Saturday, October 02, 2010
Some thoughts and drinks and smokes: Hollywoodland
A surprisingly good and sometimes even wonderful film, Hollywoodland tells the story of a down on his luck private eye (as all private eyes must be, or so the movies tell us) who gets assigned to investigate the enigmatic surroundings of the alleged suicide of actor George Reeves, most famous for playing the role of Superman on TV.
The detective is played by Adrien Brody in a classically laconic way, although sidestepping some of the more pronounced clichés of such characters. The detective, Louis Simo, is divorced from his wife but is still a part of her life and that of their young son. We get hints that Simo is a recovering alcoholic. For the first hour or so of the film he drinks Coca Cola like it's going out of style, a peculiar fashion for a young man in the 50's. Simo also chews a lot of bubble gum, a habit he's trying to replace with that of smoking cigarettes. When he does go back to smoking and drinking he goes all out, eventually making a fool of himself in front of his son who is so scared of his father in this scene he runs away in fright. Anyone who has experienced alcoholism in real life will be struck by not only the verisimilitude but also the quiet restraint of this scene (one has seen countless similar scenes in hundreds of films and almost all of them devolve into ridiculous sentimentalism).
The reason why these aspects are especially worth enumerating is that the film is more of a mood piece and a character study than an exercise in plot. The most impressive part of the film is Ben Affleck's performance as the ambitious and pained Reeves. He expertly conveys both the man's sense of fun (he could apparently drink almost anyone under the table, a feat worthy of the real Superman in 1950's Hollywood) and his self-doubt and guilt. Both are primarily the result of his affair with the wife of one of the major studio heads in Hollywood. She is instrumental in getting him the part of Superman and sets him up in the Hollywood hills with a nice bungalow and a steady supply of booze. But when Reeves' ambitions extend beyond "colored underpants" and especially when he falls for a fiery (and boozy) girl of his own age the relationship turns sour. Afflleck is able to touch on a multitude of complex notes in a layered and nuanced performance, without a doubt the best work of his career.
The role of Toni Mannix, the wife of producer Eddie Mannix, is played by Diane Lane in another wonderful performance. The exquisite Mrs. Lane imbues Mannix with both wit and pettiness, her fear of turning old and her awareness of her fading good looks turning her love for Reeves into selfish lust. The most surprising performance in the film belongs to Bob Hoskins as Eddie Mannix. Mannix, at first, seems like a stereotypical hoodlum from countless films from the film noir genre but he turns out to be one of the film's more complex and interesting characters, equally frightening and sensitive. Hoskins, in a scene where he tells his distraught wife that he will always love and protect her, knowing full well about her affair with Reeves and her possible involvement in his suicide (or murder) is nothing short of astonishing.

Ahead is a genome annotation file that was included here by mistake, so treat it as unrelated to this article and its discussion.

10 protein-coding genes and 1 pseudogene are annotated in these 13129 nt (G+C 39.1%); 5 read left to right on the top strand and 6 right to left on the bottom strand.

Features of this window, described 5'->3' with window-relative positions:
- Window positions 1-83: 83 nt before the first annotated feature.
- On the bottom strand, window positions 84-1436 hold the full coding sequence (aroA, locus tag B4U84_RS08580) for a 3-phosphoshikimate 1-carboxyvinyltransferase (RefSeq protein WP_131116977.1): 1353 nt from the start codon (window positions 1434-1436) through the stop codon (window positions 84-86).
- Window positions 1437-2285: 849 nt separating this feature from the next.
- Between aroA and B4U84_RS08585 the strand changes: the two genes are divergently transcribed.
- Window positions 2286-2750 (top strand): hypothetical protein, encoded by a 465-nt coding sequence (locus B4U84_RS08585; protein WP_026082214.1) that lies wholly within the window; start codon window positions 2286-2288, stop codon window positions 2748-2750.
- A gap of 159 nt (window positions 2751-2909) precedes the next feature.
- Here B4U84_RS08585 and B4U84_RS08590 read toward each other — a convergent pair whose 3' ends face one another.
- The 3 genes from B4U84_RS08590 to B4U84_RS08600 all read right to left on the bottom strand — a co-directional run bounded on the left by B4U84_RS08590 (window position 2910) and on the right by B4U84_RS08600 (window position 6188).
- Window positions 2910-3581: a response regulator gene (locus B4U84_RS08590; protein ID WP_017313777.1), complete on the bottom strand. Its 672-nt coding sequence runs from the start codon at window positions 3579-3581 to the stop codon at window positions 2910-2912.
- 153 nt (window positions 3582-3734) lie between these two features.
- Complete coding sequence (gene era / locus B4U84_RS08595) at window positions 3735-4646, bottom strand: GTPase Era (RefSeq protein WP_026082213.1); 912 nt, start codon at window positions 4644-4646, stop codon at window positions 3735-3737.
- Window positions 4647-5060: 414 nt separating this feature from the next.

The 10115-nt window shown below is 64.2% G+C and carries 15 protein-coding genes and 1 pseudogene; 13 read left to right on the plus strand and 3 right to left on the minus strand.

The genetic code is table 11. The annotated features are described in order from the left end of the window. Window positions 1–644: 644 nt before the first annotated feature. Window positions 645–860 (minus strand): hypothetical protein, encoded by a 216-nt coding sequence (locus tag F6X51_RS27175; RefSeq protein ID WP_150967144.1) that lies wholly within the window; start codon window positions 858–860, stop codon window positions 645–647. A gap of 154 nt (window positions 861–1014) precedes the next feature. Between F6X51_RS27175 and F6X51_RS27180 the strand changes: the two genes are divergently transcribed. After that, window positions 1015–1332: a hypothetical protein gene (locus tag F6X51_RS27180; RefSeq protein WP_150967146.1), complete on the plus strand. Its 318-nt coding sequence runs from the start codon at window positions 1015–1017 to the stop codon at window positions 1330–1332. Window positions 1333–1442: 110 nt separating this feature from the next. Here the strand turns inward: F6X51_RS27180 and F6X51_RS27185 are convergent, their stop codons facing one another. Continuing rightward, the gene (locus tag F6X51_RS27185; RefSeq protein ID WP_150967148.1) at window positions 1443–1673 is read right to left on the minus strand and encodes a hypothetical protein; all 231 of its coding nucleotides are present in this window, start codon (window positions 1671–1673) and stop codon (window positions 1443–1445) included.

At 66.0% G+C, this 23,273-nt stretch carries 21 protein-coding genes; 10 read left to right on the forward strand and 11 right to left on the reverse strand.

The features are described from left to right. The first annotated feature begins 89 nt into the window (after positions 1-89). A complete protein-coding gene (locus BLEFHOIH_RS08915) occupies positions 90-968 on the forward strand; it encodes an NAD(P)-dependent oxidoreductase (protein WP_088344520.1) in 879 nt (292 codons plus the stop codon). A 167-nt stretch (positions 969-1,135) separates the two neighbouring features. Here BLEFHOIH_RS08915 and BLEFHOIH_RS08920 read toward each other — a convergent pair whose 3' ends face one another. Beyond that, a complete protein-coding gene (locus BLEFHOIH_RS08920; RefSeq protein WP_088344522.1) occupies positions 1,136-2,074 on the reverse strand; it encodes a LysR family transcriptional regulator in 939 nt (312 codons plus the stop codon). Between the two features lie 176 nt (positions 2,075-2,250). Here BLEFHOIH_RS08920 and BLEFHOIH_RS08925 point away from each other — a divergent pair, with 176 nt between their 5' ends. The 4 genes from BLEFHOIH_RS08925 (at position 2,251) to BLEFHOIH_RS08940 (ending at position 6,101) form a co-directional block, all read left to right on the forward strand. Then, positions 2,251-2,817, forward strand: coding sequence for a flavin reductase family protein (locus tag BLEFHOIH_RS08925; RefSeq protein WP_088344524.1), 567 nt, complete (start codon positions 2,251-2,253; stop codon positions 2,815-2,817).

The pacing of the film tends to lag and the dialogue is not nearly as crafted as similar exercises in neo-noir, be it Towne's screenplay for Chinatown or Helgeland's for L.A. Confidential. The film is also a bit frustrating in its refusal to give us a more straightforward account of the details surrounding Reeves' death. The ambiguity is, of course, a large part of the point here but one sometimes feels as if director Allen Coulter and writer Paul Bernbaum are not showing as much of their hand as they should, leaving out key plot elements or pieces of information that are only hinted at or briefly mentioned. An early example of this is a brief exchange between Simo and the police officers on the case where Simo all of a sudden accuses them of covering up important information such as the fact that the gun Reeves supposedly used to kill himself did not have any fingerprints on it or the fact that there were several bullet holes in the room where the body was found. We never find out exactly where Simo got this information, how the cops tried to cover it up and how they fit into the possible solution of the mystery surrounding Reeves' death. It is somewhat to the film's detriment that Coulter did not emphasize the procedural aspect of the genre a bit more.
As a character study, though, the film is in many ways excellent, focusing on people whose ambitions, addictions and fears threaten to destroy and overshadow what is good and decent in them. Hollywood and its dream machine are, of course, the perfect symbol for these spiritual themes. The period detail is meticulous and similarly free of clichés as the script. It's a breath of fresh air to see a detective in a period film who is not dressed like a Bogart character (Mr. Brody's wardrobe could, in fact, be worn proudly by any modern day hipster). Mr. Coulter, a veteran of television, making his feature film debut, sometimes lacks the visual pizazz that would have elevated the film to such heights as Polanski's Chinatown - there are the occasional moments when the film looks like a Law & Order episode that takes place in the 50's - but his sensitivity towards the characters and masterful direction of acting make up for this a great deal. Perhaps the highest praise I can afford this film, and I do consider this high praise indeed, is that since seeing it a few days ago I have enjoyed a great deal mulling over scenes and bits of dialogue. There is something very universal and sad in these characters but there are also glimpses of hope and redemption, of our ability to learn from mistakes, if not our own than someone else's. I definitely look forward to revisiting Hollywoodland soon.